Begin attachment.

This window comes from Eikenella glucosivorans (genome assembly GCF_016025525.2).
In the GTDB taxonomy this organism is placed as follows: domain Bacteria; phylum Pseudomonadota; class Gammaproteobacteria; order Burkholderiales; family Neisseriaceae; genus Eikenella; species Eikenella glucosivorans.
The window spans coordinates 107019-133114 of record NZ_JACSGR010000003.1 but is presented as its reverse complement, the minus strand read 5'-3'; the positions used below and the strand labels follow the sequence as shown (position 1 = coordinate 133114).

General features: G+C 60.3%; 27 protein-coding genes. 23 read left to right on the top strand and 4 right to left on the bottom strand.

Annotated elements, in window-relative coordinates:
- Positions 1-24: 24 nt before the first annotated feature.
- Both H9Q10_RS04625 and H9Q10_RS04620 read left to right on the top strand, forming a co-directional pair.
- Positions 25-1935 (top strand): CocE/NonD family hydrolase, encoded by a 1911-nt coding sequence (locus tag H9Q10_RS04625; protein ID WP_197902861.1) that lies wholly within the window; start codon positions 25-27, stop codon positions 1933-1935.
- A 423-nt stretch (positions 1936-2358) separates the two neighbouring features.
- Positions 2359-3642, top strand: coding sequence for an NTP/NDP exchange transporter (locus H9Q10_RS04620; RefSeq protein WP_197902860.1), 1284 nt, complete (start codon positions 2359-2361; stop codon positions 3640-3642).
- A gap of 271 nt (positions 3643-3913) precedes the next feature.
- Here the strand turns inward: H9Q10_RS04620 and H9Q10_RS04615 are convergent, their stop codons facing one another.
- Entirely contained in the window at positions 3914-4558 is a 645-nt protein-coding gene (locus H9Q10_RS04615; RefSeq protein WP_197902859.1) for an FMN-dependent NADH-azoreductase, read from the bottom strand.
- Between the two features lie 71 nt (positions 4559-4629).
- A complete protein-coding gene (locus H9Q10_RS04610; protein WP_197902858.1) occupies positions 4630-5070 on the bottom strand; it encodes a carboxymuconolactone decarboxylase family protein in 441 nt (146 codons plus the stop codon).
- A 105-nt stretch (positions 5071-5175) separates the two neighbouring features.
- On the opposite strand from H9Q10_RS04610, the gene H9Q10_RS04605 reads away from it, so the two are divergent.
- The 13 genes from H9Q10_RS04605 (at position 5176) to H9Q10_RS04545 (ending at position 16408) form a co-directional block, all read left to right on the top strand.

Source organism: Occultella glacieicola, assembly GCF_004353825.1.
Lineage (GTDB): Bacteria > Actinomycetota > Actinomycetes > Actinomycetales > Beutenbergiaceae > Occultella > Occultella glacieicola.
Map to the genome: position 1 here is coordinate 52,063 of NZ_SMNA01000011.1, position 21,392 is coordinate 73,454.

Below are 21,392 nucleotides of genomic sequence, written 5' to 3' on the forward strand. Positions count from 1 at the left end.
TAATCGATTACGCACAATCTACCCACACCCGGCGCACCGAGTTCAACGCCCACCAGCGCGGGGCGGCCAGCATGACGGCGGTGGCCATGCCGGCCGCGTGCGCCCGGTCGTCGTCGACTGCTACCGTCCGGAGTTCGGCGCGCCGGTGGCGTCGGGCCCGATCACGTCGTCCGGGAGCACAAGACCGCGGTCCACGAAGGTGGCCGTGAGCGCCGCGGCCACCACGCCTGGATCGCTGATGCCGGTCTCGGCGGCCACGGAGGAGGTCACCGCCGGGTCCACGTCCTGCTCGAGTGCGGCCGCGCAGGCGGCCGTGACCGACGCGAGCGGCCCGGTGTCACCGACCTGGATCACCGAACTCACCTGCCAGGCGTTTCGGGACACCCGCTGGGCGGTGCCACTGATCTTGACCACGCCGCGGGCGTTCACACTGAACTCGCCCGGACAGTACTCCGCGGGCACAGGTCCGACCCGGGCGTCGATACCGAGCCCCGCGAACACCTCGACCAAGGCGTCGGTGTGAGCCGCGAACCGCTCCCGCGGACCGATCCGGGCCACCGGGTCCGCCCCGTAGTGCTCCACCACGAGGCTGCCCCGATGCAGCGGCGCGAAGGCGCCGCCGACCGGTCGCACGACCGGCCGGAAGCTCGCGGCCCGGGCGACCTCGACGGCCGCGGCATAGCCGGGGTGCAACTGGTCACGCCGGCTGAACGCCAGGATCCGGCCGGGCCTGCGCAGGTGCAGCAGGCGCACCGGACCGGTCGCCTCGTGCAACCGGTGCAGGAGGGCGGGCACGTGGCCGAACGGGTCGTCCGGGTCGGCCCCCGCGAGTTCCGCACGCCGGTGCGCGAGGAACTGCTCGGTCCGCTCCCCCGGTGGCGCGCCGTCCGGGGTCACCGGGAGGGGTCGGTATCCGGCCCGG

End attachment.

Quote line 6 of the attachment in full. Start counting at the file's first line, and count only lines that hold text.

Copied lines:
- Positions 1-24: 24 nt before the first annotated feature.